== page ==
Opposition lawmakers in Poland sang the national anthem and chanted ‘Free media’ in protest at planned limits on journalists. Work on the state budget was blocked for several hours.
The protest was the first of its kind in the parliamentary chamber in a decade. It began as a single opposition MP, Michal Szczerba, walked to the parliamentary podium holding a placard with the words “free media.” Other opposition members joined him chanting “no censorship.”
Their action stopped proceedings in the chamber and forced the postponement of a budget vote on Friday.
As the occupation continued, the leader of the ruling Law and Justice (PiS) party Jaroslaw Kaczynski told reporters that those taking part would face consequences. “We will not be terrorized. With utmost certainty we will pass the budget,” said Kaczynski, as he called the protest “hooliganism.”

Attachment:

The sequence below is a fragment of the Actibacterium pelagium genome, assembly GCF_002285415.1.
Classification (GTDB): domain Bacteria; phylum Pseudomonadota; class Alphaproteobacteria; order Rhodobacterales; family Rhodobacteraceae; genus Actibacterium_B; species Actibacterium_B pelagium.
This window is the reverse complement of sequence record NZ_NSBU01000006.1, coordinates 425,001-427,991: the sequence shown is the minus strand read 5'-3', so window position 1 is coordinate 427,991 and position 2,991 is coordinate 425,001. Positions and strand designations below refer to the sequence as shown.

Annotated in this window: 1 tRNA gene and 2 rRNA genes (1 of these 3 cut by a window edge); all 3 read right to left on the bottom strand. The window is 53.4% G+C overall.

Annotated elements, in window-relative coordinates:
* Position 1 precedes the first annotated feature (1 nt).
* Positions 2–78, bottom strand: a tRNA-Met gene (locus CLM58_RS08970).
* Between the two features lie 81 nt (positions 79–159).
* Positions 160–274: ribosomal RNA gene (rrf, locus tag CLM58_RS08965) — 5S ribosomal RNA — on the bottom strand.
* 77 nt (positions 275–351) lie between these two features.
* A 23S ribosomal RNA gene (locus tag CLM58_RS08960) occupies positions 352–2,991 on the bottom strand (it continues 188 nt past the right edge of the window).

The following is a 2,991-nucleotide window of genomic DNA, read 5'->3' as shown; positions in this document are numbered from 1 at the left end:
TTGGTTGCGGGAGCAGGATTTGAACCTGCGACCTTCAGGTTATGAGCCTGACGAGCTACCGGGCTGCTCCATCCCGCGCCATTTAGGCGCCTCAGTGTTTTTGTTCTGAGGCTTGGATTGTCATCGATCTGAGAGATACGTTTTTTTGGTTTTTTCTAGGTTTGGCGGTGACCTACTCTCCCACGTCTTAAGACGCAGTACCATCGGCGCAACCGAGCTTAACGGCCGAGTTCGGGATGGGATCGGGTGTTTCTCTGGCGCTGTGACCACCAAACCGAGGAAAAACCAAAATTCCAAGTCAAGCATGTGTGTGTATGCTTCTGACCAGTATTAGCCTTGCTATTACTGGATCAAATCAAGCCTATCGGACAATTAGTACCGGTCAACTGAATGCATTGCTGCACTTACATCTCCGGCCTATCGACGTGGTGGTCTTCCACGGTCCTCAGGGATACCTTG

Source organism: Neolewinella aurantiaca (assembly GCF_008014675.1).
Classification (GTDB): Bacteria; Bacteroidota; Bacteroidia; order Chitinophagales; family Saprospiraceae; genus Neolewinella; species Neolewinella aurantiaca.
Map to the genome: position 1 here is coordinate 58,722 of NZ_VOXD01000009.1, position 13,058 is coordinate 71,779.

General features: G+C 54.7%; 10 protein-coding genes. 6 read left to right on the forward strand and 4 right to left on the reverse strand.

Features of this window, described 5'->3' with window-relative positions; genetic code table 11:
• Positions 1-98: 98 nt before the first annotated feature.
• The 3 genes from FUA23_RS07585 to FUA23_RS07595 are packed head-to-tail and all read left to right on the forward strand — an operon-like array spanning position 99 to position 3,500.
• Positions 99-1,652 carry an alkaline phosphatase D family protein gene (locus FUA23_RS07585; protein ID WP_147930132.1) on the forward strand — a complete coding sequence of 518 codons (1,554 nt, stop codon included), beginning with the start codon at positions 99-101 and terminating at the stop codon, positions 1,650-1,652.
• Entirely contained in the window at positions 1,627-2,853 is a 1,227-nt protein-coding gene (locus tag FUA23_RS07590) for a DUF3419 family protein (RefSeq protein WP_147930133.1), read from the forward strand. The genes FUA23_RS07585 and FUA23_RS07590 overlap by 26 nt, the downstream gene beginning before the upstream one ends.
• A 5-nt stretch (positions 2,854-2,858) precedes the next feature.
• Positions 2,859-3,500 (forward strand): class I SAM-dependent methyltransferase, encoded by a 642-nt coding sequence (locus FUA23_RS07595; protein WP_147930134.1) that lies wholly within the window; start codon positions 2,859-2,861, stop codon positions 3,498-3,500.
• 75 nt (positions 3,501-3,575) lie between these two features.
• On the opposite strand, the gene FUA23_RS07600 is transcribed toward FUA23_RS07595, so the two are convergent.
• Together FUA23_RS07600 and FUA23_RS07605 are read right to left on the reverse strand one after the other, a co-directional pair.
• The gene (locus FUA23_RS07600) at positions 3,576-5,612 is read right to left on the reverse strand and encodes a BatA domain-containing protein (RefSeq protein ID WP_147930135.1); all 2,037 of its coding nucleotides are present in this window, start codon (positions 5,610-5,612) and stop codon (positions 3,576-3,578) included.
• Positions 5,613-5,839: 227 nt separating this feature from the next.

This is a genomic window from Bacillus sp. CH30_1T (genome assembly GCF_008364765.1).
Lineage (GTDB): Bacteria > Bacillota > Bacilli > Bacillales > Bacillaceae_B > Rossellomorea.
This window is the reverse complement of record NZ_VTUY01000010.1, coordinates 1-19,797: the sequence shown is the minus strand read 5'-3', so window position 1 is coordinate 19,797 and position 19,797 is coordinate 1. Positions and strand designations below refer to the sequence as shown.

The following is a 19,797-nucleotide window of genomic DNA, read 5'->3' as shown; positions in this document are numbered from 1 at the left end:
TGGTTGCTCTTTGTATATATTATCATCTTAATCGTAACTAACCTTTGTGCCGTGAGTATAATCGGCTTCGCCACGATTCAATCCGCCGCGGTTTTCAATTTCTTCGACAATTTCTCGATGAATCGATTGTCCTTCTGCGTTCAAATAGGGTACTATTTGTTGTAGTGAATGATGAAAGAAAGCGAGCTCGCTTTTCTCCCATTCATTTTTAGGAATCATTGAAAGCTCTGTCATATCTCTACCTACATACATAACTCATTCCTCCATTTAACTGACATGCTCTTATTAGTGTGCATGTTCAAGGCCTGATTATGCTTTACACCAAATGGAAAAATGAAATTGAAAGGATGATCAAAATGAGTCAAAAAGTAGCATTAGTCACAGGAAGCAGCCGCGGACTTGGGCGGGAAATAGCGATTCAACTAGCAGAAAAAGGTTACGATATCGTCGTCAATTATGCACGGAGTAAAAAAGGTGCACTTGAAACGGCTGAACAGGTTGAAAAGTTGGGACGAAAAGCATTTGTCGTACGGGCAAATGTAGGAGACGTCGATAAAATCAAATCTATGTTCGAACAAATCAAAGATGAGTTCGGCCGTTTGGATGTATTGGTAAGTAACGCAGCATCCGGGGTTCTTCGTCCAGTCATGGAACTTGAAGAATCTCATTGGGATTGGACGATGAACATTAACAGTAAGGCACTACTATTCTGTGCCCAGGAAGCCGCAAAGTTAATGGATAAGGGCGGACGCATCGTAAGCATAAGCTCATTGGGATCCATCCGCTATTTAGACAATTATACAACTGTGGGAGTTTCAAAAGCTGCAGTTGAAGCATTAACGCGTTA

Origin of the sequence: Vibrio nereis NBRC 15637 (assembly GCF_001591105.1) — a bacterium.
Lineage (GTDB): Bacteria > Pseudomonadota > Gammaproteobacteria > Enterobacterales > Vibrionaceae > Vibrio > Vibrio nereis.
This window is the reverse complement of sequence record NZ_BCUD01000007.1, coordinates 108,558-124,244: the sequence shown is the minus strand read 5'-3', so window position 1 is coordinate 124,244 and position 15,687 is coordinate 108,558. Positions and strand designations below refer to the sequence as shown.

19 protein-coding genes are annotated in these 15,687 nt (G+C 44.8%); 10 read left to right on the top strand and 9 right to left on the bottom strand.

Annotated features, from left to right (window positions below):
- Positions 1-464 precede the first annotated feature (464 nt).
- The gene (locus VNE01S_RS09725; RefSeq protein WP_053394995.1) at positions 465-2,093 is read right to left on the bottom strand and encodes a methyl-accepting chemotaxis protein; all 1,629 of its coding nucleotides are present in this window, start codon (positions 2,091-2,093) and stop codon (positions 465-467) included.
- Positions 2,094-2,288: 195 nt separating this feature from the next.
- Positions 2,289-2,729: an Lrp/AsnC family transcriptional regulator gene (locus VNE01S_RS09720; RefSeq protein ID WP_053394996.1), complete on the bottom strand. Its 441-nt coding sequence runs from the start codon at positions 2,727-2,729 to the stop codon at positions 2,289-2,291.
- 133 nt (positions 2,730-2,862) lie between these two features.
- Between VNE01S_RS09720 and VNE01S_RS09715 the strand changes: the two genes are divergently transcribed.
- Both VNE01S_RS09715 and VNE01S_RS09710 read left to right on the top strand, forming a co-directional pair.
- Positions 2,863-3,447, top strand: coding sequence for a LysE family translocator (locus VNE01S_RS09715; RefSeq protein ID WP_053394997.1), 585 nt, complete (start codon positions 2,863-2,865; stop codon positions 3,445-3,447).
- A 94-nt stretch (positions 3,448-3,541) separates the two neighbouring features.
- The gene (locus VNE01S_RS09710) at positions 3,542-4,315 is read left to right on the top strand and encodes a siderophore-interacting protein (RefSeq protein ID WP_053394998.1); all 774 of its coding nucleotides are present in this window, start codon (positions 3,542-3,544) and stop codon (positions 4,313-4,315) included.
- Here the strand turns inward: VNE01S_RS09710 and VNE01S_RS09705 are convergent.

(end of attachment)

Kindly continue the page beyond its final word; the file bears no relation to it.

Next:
The new media rules, set to take effect on January 1, 2017 would allow only five, selected TV stations to record parliamentary sessions. The number of journalists allowed in the parliamentary building would also be restricted and journalists would be obliged to work in a separate building.
Private television station TVN24 broadcast the protest with the message: “We will not be able to show this” after January 1.
Kaczynski defended the media rules saying they were no different to those in many other European countries. While journalists have for the 27 years of post-Soviet government been banned from the main assembly room, they can meet and interview politicians in the halls.
Since coming to power in October 2015, the PiS has tightened its control over public news media and the state prosecution. It has also moved to weaken Poland’s highest court.
The country’s human rights commissioner, Adam Bodnar, also criticized the new rules, saying the constitution guaranteed the public access to information and that journalists provided that to Poland’s citizens.
The European Union has been scrutinizing Poland’s policies which have been deemed anti-democratic by opponents.